Lee Spieckerman: “Prohibiting TV broadcast groups from at least approaching the reach of the big networks dramatically diminishes their ability to invest in more non-network programming options for viewers, become serious contenders in the burgeoning streaming marketplace and effectively compete with the networks and digital titans. How can that possibly be in the public interest?”
Pai is a classic free-market deregulator. The fewer rules governing business the better he likes it. That’s why it makes some sense that he will do nothing regarding proposals to raise the FCC’s station ownership cap. Why should he? The cap is plenty high now and any change is almost certain to end up challenged in court. Doing nothing also avoids any political blowback in Washington.
Not all broadcasters believe that the cap should go away completely. Graham’s Emily Barr: “The problem is, 39% seems wrong and 100% seems wrong.” Other topics at the TV2020 conference Wednesday: The panelists were extremely bullish on how much live programming will play into the overall health of the broadcast industry. And they expressed enthusiasm for ATSC 3.0, saying that there is no need for a solid business 3.0 business plan to make sense of the massive initiative. L-r: TVNewsCheck’s Harry Jessell, Graham Media’s Emily Barr, Nexstar’s Perry Sook, Fox Television Stations’ Jack Abernethy and Gray’s Hilton Howell. (Photo: Wendy Moger-Bross)
Fox Television Stations chief Jack Abernethy: “The best thing for our business would be full relaxation of ownership restrictions,” adding that such a move would also be the best thing for employees and consumers.
An FCC spokesman confirmed Tuesday afternoon that the proposals for modifying the cap will not be voted on at the Sept. 26 meeting and declined comment on when they might appear.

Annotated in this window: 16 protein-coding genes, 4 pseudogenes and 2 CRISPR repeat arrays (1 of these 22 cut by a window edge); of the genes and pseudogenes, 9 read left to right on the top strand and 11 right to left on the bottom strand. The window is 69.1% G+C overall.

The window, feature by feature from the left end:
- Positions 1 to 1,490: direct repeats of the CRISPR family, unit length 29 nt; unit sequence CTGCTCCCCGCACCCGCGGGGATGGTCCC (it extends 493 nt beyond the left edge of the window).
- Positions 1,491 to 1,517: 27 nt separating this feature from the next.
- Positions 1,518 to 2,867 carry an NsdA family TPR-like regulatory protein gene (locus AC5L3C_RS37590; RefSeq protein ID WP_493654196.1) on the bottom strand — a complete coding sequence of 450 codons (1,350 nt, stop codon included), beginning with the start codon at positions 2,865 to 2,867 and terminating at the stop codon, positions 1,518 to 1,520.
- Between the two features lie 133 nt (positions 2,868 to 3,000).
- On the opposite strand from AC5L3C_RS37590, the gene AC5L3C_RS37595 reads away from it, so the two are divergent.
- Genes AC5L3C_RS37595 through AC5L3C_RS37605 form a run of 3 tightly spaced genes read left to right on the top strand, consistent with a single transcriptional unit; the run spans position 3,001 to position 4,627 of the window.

Ion, Trinity and Univision have weighed in at the FCC with supplemental evidence for what they argue is the need to roll back the FCC’s 39% cap on a TV station group’s national audience reach, and preferably all the way rather than raising it once again.
The controversial proposal to change how many stations companies can own didn’t show up on the schedule for the commission’s Aug. 2 meeting.
A dozen senators called on the FCC to investigate Sinclair Broadcast Group for distorting the news, and to pause its review of the pending acquisition of Tribune Media. FCC Chairman Ajit Pai immediately shot down the request, saying it would conflict with his commitment to the First Amendment and freedom of the press.
A dozen senators wrote to the FCC today to urge the agency to investigate Sinclair Broadcast Group and pause its proposed merger with Tribune Media.
Last Friday, President Trump signed a $1.3 trillion appropriations bill that will mean some significant changes to the broadcasting community. The 2,232-page omnibus bill not only includes an additional $1 billion for spectrum repack on top of the already $1.75 billion already allocated, but also changes how broadcasters are treated in terms of access to funding, resources and critical areas in cases of disasters.